The people who read me regularly and know me personally know that I am a believer that the next war in the middle-east won't be fought between the arabs and the jews, but rather between the Sunnis and the Shia. Iran seems to be overstepping its influence in the region, with meddeling in Iraq, Lebanon and Bahrain, which is freaking Saudi and the other sunni gulf states out, and for some reason Egypt's as well. It makes sense that the gulf states would want Mubarak to join the effort, since Egypt is the only country in the region wih population to equal Iran's and a military in par with it (What is Egypt now if not a big ,yet not very efficient, military structure?). The Egyptian government (i.e. Mubarak), for its part, has been very big on persecuting the Shia in Egypt. The regime itself has been very annoyed by the rising popularity of Ahmeddinjad and Hassan Nasrallah amonsgt the egyptian people, who like them for their "defiance against the zionist imperialist west", which is why Egypt now is "pursuing its own nuclear program" in order to score cheap points with the egyptian public. That aside, something very interesting has been going on in Egypt recently: A very clandestine anti-Shia, anti-Iran campaign in the egyptian media.
I am not really sure who is behind it, whether it is the government, the sunni wahabi islamists forces, or both working together, but it is bearing fruit. Between state sponserd tabloids like Rose al Yousef writing story after story of Iran's and the Shia's rsising influence in the region, to popular islamic televangelist Khlaed Al Gindy going on the egptian state-sponserd TV show "el beit beitak" or on the Privately owned Orbit's "Cairo Today" attacking the shia and calling them infidels and more dangerous than the zionists, to that lawyer who took over the Podium at the meeting of "the nationalistic forces summit to oppose Saddam's execution" who gave the now infamous speech on how with Saddam's death we egyptians should become very weary of Iran since it is the one who pushed for his execution, and that the sunni arab world is now facing a Zionist american Iranian conspiracy that aims to tear apart the middle-east. Redicilous, yes, but it seems to be working. Public sentiments regarding the shia have been changing ever since Sadam's execution, with more people being vocally anti-Shia and the discussions taking place in egyptian private Universities, if they are any indication, seem to be supporting this premise. It's hard to count how many times I've heard people at the AUC or the MSA speaking about how big giant infidels the Shia are and how they have always worked against Islam from the begining, and now, a friend of mine who goes to MIU, was telling me yesterday how she had to face like an angry group of her friends (all technically better educated and well traveld) who were telling her that 1) The Kurds are Shia and 2) All Shia are infidels and 3) They are worse and more dangerous than the zionists as far as Egypt is concerned. The future of Egypt, the fruit of egyptian private education. I weep for the future of this country. Anyway..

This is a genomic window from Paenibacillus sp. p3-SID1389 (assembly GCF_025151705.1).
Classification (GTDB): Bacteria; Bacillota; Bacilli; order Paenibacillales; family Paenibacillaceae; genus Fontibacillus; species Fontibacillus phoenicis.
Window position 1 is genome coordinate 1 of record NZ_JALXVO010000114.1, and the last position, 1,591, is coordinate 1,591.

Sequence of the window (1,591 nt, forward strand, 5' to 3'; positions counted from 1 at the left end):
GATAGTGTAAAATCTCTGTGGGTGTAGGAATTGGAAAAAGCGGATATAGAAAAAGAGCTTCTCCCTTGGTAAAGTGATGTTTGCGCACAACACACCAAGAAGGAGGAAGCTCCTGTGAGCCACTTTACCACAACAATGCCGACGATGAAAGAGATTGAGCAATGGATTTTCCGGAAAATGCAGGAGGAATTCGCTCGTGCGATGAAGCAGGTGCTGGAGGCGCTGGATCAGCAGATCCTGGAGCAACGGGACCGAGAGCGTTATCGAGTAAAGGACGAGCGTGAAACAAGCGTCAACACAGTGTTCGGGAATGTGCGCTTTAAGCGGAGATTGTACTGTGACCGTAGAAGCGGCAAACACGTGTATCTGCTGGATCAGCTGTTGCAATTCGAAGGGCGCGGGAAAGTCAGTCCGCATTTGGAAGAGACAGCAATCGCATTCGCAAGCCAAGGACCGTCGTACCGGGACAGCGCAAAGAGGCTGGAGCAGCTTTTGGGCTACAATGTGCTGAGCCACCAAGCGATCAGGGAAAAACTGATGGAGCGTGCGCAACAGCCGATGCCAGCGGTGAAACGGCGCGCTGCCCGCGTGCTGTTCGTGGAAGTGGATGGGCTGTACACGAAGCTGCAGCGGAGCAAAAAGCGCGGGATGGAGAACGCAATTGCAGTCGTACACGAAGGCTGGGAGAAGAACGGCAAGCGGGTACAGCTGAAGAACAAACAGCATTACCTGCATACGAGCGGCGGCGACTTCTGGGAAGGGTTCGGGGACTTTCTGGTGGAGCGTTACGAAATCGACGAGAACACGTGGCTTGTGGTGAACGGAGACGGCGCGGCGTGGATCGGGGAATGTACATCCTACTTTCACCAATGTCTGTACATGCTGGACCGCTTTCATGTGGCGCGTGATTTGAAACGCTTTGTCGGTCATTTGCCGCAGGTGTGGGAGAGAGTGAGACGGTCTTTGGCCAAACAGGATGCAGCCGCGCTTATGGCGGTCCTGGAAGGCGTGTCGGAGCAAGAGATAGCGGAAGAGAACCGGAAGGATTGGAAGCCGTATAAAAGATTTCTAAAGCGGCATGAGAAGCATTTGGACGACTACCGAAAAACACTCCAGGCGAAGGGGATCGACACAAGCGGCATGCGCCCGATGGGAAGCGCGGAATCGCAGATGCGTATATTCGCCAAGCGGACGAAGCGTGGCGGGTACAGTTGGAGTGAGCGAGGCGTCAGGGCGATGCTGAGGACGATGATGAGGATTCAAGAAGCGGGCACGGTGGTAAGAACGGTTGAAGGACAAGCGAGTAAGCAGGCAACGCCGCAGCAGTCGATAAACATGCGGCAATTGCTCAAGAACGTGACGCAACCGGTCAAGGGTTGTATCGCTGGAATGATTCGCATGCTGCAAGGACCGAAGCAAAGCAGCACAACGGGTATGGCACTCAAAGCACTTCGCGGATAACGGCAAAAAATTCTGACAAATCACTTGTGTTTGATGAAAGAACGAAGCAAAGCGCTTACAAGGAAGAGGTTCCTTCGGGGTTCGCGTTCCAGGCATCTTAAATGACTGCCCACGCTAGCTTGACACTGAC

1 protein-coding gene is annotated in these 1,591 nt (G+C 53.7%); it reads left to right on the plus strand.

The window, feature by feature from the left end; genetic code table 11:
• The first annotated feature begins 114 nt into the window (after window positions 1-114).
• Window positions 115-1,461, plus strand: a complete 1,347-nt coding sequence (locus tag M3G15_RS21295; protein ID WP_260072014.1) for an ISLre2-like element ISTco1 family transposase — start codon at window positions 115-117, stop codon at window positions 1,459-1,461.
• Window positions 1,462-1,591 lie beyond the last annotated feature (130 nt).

So yeah, all of them are seperate incidents, but together they do paint a very interesting picture: The egyptian people are being psychologically prepared for a future sunni-shia conflict with the Shia being the villians, and they are falling for it. If this breaches its inevitable conclusion, with Al Awqaf-hired Imams starting to spread that line throughout Egypt's mosques, it won't be long until you found an Egyptian populace that is very anti-Iran, and subsequently could become anti Hezbollah and Hamas, which would give the government public support in any political or military future action it may feel to undertake. It's frightening, it's pre-planned and it's happening as we speak.
Is it just me, or does the future of this region seem more and more threathening with every passing day?